But, more important than genetics is culture (hence, why I’m not a white nationalist), and this is where we see the strongest evidence for the inclusion of the diaspora. It is also where we can see a sharp distinction between those who leave now and those who left in the past. Those that leave now tend to be the liberals who dream of escaping the “deep institutional racism of the South.” But historically, that was not the case, rather it was people escaping a 100-year depression caused by conquest. Those that left Ireland did not do so because they hated Ireland, but rather to avoid starvation and so was the case of the Dixian migration to the North and West. As James N. Gregory showed in his book on the subject, The Southern Diaspora, the most conservative and traditionally minded voters in Ohio and other Northern states trace their ancestral roots back to Dixie. A similar trend can be seen in Indiana as well. And, in Brazil the ethnic Dixians still proudly wave the Confederate flag and wear Confederate uniforms to show their ethnic heritage.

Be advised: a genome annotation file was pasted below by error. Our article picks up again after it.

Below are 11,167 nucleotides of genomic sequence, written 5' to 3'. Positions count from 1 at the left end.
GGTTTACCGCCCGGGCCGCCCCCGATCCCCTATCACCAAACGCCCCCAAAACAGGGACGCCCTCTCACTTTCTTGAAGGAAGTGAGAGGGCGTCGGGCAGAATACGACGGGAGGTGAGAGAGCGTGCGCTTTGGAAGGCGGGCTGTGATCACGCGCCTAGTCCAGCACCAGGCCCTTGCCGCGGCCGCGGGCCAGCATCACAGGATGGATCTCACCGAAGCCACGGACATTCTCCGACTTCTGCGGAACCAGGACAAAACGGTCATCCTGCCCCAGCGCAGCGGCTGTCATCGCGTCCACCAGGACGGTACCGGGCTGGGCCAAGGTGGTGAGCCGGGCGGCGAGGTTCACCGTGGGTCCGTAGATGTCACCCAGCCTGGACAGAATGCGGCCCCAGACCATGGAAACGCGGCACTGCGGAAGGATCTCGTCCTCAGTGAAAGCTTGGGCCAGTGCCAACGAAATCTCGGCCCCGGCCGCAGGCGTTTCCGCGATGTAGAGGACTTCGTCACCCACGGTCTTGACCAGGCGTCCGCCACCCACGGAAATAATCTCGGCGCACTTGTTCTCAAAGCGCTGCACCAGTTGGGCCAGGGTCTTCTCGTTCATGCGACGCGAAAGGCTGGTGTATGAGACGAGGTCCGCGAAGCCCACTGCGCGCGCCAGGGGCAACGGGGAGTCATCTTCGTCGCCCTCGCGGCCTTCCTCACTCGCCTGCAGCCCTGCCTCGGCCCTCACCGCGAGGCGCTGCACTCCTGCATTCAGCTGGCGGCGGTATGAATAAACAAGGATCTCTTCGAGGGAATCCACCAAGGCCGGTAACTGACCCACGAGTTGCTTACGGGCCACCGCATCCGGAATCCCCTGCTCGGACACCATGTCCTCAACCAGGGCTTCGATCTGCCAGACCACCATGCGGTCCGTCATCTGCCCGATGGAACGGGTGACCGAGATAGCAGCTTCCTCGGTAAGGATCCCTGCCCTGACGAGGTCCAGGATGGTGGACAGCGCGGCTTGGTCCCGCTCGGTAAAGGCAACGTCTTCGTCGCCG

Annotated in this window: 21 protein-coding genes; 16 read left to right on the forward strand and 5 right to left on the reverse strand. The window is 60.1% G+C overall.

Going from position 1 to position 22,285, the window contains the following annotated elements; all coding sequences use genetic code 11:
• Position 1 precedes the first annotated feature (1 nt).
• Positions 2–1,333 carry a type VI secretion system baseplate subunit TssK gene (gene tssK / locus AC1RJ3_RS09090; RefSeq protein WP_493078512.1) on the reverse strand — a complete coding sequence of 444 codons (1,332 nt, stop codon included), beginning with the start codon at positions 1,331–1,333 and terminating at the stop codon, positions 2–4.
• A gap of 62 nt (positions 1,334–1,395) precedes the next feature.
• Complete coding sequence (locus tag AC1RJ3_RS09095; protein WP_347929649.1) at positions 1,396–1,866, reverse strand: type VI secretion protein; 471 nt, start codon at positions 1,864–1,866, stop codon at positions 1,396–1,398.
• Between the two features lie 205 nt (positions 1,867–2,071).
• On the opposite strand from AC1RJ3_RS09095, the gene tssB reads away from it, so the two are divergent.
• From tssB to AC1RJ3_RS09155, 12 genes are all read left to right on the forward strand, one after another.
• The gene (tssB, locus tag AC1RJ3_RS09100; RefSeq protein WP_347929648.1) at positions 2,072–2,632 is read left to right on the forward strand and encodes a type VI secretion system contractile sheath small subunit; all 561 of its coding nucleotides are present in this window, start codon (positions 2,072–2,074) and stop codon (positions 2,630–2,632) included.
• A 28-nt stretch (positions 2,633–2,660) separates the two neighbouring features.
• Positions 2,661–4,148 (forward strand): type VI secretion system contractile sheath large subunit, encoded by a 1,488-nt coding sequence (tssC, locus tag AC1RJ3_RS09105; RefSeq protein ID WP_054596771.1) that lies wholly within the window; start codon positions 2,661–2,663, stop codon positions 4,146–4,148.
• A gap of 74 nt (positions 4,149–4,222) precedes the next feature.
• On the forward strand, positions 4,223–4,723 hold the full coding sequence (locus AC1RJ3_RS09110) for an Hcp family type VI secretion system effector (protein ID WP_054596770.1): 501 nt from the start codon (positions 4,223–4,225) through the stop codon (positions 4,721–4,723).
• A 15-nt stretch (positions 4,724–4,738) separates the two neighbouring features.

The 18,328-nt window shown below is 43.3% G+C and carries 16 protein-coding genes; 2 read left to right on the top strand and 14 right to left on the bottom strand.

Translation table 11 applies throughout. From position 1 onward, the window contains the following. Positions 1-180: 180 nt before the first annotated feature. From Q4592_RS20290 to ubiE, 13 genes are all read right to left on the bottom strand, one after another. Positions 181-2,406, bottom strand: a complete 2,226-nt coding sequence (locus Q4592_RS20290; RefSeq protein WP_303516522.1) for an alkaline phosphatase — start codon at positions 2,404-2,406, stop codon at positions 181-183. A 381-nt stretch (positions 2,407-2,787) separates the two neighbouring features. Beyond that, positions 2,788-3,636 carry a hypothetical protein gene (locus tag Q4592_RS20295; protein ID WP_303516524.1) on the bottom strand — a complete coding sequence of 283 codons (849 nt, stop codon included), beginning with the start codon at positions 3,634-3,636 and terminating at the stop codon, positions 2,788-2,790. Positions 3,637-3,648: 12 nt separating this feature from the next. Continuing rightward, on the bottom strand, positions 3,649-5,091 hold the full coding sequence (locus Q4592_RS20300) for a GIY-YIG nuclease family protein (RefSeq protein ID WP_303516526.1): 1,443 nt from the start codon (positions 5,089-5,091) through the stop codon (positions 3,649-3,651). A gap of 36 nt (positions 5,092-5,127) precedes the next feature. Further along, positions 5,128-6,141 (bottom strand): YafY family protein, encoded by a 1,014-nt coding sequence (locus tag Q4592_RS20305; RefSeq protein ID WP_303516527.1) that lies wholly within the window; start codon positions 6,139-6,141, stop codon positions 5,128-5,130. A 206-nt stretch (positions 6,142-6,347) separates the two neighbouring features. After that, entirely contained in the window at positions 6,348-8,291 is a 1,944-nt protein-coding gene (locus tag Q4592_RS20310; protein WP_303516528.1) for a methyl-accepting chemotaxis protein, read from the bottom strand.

But, perhaps the best example of this trend can be seen in California. For a generation, “California” has become shorthand for “rule by a hostile liberal elite” on the right, but it was not all that long ago the state was not only just Republican leaning, but the center of the right-wing populist revolt from the end of World War II until 1998. Remember, the state was the home of both Reagan and Nixon and the state went Republican in every election from 1952 until 1988, with the one exception of 1964. The Central Valley is today still the most conservative part of the state and it was largely settled during the 1930’s by Dixians, mostly from Oklahoma and Arkansas. So much so that they imported their music, making the Bakersfield sound an actual thing in country music.